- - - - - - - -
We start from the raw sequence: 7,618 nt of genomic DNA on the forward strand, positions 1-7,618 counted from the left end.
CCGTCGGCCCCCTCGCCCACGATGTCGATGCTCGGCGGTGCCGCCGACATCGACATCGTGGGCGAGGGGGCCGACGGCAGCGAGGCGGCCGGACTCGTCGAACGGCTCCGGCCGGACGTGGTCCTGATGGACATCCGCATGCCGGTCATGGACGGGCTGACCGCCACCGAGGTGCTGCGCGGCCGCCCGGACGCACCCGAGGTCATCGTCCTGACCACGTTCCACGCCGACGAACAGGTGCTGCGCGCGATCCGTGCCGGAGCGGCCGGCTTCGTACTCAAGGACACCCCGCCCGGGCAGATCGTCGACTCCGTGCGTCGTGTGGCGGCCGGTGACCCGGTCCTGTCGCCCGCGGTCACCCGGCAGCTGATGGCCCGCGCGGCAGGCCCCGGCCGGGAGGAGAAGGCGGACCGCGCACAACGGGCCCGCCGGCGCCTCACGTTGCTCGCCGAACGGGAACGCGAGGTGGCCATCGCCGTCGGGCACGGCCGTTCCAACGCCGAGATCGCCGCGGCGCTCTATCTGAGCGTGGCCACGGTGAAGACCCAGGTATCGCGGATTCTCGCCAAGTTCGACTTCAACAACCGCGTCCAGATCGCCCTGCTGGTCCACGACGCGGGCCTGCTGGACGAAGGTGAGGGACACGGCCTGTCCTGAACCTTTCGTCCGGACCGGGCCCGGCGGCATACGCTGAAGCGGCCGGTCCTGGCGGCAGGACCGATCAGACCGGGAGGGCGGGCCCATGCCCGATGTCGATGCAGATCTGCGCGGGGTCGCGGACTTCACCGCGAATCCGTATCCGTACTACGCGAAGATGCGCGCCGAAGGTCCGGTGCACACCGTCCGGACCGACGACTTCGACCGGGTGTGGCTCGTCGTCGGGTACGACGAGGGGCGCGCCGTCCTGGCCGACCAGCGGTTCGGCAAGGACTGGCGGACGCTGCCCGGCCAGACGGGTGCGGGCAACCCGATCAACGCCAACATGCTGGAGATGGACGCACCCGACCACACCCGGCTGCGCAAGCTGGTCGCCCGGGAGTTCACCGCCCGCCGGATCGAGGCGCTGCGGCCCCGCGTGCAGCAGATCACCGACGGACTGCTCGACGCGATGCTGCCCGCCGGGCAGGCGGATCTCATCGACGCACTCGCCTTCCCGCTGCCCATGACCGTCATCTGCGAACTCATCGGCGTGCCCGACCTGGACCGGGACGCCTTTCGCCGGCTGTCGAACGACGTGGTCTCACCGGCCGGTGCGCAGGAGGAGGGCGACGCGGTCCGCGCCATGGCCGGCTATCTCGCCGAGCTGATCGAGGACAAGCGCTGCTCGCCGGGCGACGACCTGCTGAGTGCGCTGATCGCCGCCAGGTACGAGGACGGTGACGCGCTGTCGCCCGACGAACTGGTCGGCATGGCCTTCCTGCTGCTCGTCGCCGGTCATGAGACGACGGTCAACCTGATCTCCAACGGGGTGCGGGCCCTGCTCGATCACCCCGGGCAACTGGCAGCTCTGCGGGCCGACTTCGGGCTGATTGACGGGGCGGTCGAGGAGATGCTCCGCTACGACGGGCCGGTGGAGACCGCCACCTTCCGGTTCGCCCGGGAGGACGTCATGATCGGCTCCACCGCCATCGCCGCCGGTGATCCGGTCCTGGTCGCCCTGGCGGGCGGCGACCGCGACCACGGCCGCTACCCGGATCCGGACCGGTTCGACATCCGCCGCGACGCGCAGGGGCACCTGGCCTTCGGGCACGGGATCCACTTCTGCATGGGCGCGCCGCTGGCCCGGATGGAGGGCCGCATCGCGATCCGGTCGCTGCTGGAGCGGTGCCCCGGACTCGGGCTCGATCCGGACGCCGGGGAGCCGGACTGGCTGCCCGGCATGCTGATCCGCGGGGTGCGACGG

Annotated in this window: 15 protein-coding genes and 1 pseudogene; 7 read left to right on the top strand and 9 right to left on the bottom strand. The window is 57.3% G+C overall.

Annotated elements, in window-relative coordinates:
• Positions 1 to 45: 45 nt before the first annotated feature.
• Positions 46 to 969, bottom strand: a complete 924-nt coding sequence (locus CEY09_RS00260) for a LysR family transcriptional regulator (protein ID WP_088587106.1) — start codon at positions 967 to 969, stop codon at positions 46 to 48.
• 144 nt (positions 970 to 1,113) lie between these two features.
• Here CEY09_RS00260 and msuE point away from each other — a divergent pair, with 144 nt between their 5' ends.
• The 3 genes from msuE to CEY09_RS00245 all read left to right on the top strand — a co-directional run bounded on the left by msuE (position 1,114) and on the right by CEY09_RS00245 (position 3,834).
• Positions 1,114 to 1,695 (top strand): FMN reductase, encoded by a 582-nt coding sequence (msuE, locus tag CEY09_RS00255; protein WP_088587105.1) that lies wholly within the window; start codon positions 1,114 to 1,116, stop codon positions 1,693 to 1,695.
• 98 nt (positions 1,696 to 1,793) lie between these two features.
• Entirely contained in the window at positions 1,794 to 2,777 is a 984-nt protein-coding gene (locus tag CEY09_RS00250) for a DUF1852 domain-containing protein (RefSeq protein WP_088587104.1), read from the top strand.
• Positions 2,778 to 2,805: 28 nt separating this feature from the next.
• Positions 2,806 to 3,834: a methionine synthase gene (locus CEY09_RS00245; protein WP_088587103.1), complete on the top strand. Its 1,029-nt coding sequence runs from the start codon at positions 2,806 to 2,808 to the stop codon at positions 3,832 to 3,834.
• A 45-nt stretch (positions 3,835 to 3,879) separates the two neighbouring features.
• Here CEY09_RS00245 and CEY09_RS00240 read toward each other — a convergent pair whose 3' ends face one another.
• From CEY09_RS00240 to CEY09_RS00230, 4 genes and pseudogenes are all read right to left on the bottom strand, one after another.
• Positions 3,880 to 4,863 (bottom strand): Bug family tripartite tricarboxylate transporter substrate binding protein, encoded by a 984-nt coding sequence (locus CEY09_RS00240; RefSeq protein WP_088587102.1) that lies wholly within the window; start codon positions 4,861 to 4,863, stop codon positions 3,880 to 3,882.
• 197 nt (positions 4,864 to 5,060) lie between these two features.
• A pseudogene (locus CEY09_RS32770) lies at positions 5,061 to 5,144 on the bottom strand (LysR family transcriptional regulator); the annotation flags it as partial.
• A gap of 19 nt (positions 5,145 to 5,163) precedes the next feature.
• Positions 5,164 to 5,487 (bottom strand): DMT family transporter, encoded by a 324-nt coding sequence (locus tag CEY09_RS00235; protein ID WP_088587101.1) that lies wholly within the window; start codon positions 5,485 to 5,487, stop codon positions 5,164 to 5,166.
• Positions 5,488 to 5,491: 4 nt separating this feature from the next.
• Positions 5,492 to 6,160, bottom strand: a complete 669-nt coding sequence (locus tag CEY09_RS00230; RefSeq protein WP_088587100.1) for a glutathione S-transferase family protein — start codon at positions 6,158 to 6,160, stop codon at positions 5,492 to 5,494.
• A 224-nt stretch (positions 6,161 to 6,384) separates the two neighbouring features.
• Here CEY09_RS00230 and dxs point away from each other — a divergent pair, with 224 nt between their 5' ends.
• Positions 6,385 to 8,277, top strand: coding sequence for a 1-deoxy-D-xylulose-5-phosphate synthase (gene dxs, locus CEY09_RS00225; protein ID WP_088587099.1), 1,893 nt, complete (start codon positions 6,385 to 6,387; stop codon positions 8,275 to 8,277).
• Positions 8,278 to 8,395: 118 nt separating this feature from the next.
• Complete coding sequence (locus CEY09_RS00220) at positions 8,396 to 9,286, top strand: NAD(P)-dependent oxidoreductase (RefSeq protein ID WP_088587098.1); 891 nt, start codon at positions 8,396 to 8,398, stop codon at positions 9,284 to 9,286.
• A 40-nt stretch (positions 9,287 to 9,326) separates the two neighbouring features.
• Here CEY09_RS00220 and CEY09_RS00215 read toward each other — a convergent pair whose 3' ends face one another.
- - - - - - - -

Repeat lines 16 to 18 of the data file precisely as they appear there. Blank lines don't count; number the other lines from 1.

• Here CEY09_RS00245 and CEY09_RS00240 read toward each other — a convergent pair whose 3' ends face one another.
• From CEY09_RS00240 to CEY09_RS00230, 4 genes and pseudogenes are all read right to left on the bottom strand, one after another.
• Positions 3,880 to 4,863 (bottom strand): Bug family tripartite tricarboxylate transporter substrate binding protein, encoded by a 984-nt coding sequence (locus CEY09_RS00240; RefSeq protein WP_088587102.1) that lies wholly within the window; start codon positions 4,861 to 4,863, stop codon positions 3,880 to 3,882.